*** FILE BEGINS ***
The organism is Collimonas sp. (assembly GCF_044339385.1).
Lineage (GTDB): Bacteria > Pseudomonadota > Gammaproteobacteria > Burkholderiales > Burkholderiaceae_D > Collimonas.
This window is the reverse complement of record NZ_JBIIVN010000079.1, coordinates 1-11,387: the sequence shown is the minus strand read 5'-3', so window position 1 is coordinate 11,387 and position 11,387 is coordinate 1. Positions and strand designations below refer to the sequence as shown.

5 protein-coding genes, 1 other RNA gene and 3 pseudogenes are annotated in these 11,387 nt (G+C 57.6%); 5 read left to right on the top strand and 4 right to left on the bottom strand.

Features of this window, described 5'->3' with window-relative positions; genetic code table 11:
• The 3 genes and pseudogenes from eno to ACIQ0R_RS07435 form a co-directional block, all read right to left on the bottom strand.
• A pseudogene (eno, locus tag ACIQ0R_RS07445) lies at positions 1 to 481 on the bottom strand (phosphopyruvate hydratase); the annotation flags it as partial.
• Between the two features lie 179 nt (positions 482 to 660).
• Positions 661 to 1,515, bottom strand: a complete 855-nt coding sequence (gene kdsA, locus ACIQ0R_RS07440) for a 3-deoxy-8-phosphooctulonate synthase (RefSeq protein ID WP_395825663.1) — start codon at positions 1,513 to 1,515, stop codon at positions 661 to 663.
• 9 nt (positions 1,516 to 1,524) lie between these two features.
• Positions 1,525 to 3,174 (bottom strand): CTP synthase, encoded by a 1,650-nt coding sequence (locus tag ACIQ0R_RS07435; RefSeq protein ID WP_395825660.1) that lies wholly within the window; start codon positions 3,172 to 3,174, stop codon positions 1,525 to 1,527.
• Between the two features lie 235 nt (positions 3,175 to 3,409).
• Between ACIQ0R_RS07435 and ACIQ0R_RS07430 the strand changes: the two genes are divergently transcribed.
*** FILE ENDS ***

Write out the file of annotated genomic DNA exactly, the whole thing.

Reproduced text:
The organism is Collimonas sp. (assembly GCF_044339385.1).
Lineage (GTDB): Bacteria > Pseudomonadota > Gammaproteobacteria > Burkholderiales > Burkholderiaceae_D > Collimonas.
This window is the reverse complement of record NZ_JBIIVN010000079.1, coordinates 1-11,387: the sequence shown is the minus strand read 5'-3', so window position 1 is coordinate 11,387 and position 11,387 is coordinate 1. Positions and strand designations below refer to the sequence as shown.

5 protein-coding genes, 1 other RNA gene and 3 pseudogenes are annotated in these 11,387 nt (G+C 57.6%); 5 read left to right on the top strand and 4 right to left on the bottom strand.

Features of this window, described 5'->3' with window-relative positions; genetic code table 11:
• The 3 genes and pseudogenes from eno to ACIQ0R_RS07435 form a co-directional block, all read right to left on the bottom strand.
• A pseudogene (eno, locus tag ACIQ0R_RS07445) lies at positions 1 to 481 on the bottom strand (phosphopyruvate hydratase); the annotation flags it as partial.
• Between the two features lie 179 nt (positions 482 to 660).
• Positions 661 to 1,515, bottom strand: a complete 855-nt coding sequence (gene kdsA, locus ACIQ0R_RS07440) for a 3-deoxy-8-phosphooctulonate synthase (RefSeq protein ID WP_395825663.1) — start codon at positions 1,513 to 1,515, stop codon at positions 661 to 663.
• 9 nt (positions 1,516 to 1,524) lie between these two features.
• Positions 1,525 to 3,174 (bottom strand): CTP synthase, encoded by a 1,650-nt coding sequence (locus tag ACIQ0R_RS07435; RefSeq protein ID WP_395825660.1) that lies wholly within the window; start codon positions 3,172 to 3,174, stop codon positions 1,525 to 1,527.
• Between the two features lie 235 nt (positions 3,175 to 3,409).
• Between ACIQ0R_RS07435 and ACIQ0R_RS07430 the strand changes: the two genes are divergently transcribed.